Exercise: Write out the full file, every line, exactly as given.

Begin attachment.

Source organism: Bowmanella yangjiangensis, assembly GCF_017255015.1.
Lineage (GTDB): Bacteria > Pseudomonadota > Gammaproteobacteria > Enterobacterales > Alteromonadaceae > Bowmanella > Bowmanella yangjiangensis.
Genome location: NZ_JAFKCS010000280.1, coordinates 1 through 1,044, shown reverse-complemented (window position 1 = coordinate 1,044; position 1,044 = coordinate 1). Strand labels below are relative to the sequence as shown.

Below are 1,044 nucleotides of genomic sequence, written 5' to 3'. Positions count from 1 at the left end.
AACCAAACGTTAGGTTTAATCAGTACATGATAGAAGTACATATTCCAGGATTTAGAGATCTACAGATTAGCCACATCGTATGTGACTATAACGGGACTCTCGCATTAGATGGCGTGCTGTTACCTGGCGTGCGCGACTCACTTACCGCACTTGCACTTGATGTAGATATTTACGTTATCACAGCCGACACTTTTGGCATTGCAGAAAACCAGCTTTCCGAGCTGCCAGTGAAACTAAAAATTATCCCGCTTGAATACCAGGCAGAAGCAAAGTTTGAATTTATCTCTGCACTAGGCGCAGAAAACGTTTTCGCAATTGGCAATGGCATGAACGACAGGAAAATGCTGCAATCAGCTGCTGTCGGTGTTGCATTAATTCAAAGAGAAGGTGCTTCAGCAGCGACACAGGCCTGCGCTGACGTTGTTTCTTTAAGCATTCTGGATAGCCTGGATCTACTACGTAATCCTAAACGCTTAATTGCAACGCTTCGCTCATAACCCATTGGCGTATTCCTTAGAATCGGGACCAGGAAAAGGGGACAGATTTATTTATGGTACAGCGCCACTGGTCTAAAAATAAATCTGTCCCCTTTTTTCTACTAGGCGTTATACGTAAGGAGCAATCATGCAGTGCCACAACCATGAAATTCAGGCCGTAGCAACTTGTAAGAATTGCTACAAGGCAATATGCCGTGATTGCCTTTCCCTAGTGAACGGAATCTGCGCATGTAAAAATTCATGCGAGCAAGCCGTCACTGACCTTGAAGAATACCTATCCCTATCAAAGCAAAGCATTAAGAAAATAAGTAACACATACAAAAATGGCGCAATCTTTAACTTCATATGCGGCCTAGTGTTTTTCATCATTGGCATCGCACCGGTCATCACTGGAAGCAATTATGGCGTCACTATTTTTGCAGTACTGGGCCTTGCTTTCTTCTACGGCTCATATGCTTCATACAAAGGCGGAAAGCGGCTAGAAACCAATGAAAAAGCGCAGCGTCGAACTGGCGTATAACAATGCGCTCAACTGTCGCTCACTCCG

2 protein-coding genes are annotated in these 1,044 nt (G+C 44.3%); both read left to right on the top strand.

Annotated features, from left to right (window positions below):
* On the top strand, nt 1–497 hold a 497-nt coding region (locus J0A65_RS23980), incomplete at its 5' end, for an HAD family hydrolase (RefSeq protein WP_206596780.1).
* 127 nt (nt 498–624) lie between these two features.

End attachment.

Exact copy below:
Source organism: Bowmanella yangjiangensis, assembly GCF_017255015.1.
Lineage (GTDB): Bacteria > Pseudomonadota > Gammaproteobacteria > Enterobacterales > Alteromonadaceae > Bowmanella > Bowmanella yangjiangensis.
Genome location: NZ_JAFKCS010000280.1, coordinates 1 through 1,044, shown reverse-complemented (window position 1 = coordinate 1,044; position 1,044 = coordinate 1). Strand labels below are relative to the sequence as shown.

Below are 1,044 nucleotides of genomic sequence, written 5' to 3'. Positions count from 1 at the left end.
AACCAAACGTTAGGTTTAATCAGTACATGATAGAAGTACATATTCCAGGATTTAGAGATCTACAGATTAGCCACATCGTATGTGACTATAACGGGACTCTCGCATTAGATGGCGTGCTGTTACCTGGCGTGCGCGACTCACTTACCGCACTTGCACTTGATGTAGATATTTACGTTATCACAGCCGACACTTTTGGCATTGCAGAAAACCAGCTTTCCGAGCTGCCAGTGAAACTAAAAATTATCCCGCTTGAATACCAGGCAGAAGCAAAGTTTGAATTTATCTCTGCACTAGGCGCAGAAAACGTTTTCGCAATTGGCAATGGCATGAACGACAGGAAAATGCTGCAATCAGCTGCTGTCGGTGTTGCATTAATTCAAAGAGAAGGTGCTTCAGCAGCGACACAGGCCTGCGCTGACGTTGTTTCTTTAAGCATTCTGGATAGCCTGGATCTACTACGTAATCCTAAACGCTTAATTGCAACGCTTCGCTCATAACCCATTGGCGTATTCCTTAGAATCGGGACCAGGAAAAGGGGACAGATTTATTTATGGTACAGCGCCACTGGTCTAAAAATAAATCTGTCCCCTTTTTTCTACTAGGCGTTATACGTAAGGAGCAATCATGCAGTGCCACAACCATGAAATTCAGGCCGTAGCAACTTGTAAGAATTGCTACAAGGCAATATGCCGTGATTGCCTTTCCCTAGTGAACGGAATCTGCGCATGTAAAAATTCATGCGAGCAAGCCGTCACTGACCTTGAAGAATACCTATCCCTATCAAAGCAAAGCATTAAGAAAATAAGTAACACATACAAAAATGGCGCAATCTTTAACTTCATATGCGGCCTAGTGTTTTTCATCATTGGCATCGCACCGGTCATCACTGGAAGCAATTATGGCGTCACTATTTTTGCAGTACTGGGCCTTGCTTTCTTCTACGGCTCATATGCTTCATACAAAGGCGGAAAGCGGCTAGAAACCAATGAAAAAGCGCAGCGTCGAACTGGCGTATAACAATGCGCTCAACTGTCGCTCACTCCG

2 protein-coding genes are annotated in these 1,044 nt (G+C 44.3%); both read left to right on the top strand.

Annotated features, from left to right (window positions below):
* On the top strand, nt 1–497 hold a 497-nt coding region (locus J0A65_RS23980), incomplete at its 5' end, for an HAD family hydrolase (RefSeq protein WP_206596780.1).
* 127 nt (nt 498–624) lie between these two features.